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German police set to make more arrests after coup plot thwarted
German authorities expect further arrests in the coming days as they investigate a far-right group that prosecutors say was preparing to overthrow the state and install a former member of a German royal family as national leader. A former parliamentary lawmaker from the far-right Alternative For Germany (AfD) was also among those detained, according to German prosecutors.
“Based on my experience, there is usually a second wave of arrests,” Georg Maier, the interior minister of the eastern German state of Thuringia, told broadcaster Deutschlandfunk on Thursday (Dec 8). The leader of the alleged plot and their would-be regent is a minor aristocrat called Heinrich XIII Prince Reuss, a descendant of the royal House of Reuss in Thuringia. Aged 71, he has been working as a real estate developer.
Neither the House of Reuss nor Prince Reuss’ office responded to requests for comment. Twenty-five suspected members and supporters of the group were detained on Wednesday in raids involving some 3,000 security personnel that Maier described as unprecedented in modern German history.
Despite the development of right-wing parties in Germany, the uncovering of the alleged plot came as a surprise in one of Europe’s most stable democracies and largest economies. “It’s hard to understand: you read about such schemes from other nations, but for this to happen outside my front door?” Melanie Merle, who lives near the flat in Frankfurt’s financial district where Prince Reuss was arrested, agreed.
“Our government isn’t perfect, but it’s definitely better than what they had planned,” she joked. Prosecutors stated the organisation was influenced by the deep state conspiracy theories of Germany’s Reichsbuerger and QAnon, whose supporters were among those jailed following the January 2021 storming of the US Capitol.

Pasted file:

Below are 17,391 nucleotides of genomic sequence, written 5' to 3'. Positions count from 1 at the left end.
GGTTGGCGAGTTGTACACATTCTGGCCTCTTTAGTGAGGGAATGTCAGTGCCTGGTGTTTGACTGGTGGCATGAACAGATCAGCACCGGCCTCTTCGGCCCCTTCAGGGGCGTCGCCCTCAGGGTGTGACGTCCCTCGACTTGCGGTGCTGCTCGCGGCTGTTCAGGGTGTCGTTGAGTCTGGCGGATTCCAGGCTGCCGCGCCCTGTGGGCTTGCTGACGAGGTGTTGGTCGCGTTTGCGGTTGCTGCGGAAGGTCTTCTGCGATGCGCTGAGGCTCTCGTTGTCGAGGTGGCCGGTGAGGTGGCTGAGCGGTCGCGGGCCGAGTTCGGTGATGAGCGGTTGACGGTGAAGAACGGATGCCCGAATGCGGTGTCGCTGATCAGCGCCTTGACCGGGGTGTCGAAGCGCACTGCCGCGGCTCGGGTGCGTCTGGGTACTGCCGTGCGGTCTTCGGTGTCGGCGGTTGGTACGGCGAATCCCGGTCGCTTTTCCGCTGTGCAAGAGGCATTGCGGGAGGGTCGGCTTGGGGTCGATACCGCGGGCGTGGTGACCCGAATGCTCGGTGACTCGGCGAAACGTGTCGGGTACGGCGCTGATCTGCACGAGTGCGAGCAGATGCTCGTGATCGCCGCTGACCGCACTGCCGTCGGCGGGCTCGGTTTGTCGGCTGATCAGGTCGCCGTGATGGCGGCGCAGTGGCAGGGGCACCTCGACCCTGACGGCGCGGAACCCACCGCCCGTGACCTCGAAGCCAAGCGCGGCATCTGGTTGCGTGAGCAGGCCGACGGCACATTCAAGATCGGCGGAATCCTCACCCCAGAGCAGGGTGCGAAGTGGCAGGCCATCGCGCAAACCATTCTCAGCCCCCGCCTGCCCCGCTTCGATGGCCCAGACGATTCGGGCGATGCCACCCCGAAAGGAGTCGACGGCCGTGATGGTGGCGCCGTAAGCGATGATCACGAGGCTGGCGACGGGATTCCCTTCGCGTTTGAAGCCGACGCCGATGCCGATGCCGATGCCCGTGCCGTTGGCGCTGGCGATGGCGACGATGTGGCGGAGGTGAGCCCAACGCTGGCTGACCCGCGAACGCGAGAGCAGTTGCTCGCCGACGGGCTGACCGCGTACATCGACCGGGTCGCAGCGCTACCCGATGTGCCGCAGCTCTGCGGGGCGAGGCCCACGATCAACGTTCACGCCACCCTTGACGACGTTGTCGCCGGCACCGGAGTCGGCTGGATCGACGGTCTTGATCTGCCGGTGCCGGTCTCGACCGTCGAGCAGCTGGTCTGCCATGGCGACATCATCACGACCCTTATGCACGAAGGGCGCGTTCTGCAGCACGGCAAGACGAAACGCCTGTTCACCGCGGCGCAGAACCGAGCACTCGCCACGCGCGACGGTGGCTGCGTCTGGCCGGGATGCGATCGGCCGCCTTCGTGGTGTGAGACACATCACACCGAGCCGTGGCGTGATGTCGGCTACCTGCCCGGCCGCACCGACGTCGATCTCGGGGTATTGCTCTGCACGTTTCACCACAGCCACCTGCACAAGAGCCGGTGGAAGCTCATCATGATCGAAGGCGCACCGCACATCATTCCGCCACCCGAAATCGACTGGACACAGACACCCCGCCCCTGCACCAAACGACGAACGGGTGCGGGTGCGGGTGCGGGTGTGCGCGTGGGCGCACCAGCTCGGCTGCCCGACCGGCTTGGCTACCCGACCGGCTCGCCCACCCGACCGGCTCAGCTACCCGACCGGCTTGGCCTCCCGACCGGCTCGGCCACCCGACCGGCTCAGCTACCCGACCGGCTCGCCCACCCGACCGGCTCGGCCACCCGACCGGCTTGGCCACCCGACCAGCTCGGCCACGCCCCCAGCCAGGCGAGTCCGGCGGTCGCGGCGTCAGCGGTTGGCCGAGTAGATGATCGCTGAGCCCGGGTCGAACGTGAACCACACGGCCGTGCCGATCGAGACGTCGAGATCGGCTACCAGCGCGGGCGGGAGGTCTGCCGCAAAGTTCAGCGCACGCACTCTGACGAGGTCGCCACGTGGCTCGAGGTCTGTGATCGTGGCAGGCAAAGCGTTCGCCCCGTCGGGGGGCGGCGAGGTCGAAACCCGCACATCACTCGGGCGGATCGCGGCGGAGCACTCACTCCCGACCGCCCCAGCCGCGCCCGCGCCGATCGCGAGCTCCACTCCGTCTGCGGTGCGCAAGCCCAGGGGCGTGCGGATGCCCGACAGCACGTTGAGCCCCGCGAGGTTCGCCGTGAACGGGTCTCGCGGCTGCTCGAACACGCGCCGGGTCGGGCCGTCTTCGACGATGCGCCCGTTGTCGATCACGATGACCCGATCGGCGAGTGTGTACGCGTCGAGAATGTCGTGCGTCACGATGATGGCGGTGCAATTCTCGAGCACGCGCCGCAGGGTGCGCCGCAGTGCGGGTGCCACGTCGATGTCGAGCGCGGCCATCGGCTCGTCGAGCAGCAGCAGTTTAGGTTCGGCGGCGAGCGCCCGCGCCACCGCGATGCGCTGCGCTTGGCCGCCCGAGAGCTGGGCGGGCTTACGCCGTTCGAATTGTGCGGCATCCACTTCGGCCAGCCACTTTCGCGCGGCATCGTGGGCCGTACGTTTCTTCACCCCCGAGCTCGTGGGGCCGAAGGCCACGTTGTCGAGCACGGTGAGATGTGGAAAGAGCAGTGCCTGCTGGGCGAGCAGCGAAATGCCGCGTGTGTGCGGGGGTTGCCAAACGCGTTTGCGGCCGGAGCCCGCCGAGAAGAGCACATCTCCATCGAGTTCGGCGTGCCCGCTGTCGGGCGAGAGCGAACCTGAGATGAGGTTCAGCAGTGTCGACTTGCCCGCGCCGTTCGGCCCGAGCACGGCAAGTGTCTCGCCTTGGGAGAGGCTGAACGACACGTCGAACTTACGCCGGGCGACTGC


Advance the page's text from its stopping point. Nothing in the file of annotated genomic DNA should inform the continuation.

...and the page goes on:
Members of the Reichsbuerger (Citizens of the Reich) do not recognise modern-day Germany and its borders as a legitimate state. Some are devoted to the old German “Reich” (empire) under a monarchy, with some also sharing Nazi ideas and believing Germany is under military occupation.
Nineteen of the alleged plotters were remanded in custody on Wednesday, while another six were expected to go before a judge on Thursday, prosecutors said. The number of suspects in the case has now risen to 54, according to the head of the federal police office, Holger Muench, who told ARD on Thursday that the number could rise further.
Police raids on Wednesday discovered equipment ranging from protective vests to crossbows, rifles, and ammunition, as well as plans to establish a “homeland protection command” and evidence of recruitment, according to Muench.
“We have a dangerous mix of people with irrational convictions, some with a lot of money, others with weapons and a plan to launch attacks and expand their structures,” Muench said. Thuringia minister Maier singled out the far-right Alternative for Germany (AfD) party in the state parliament for acting as a conduit for right-wing extremists and spreading “fantasies about overthrowing the state.”
“People are scared, and the AfD exploits that by offering simple solutions,” said Maier, a member of Chancellor Olaf Scholz’s Social Democratic Party. In a statement issued on Wednesday, the AfD condemned the far-right group’s efforts and expressed confidence in the authorities’ ability to quickly and completely resolve the situation.
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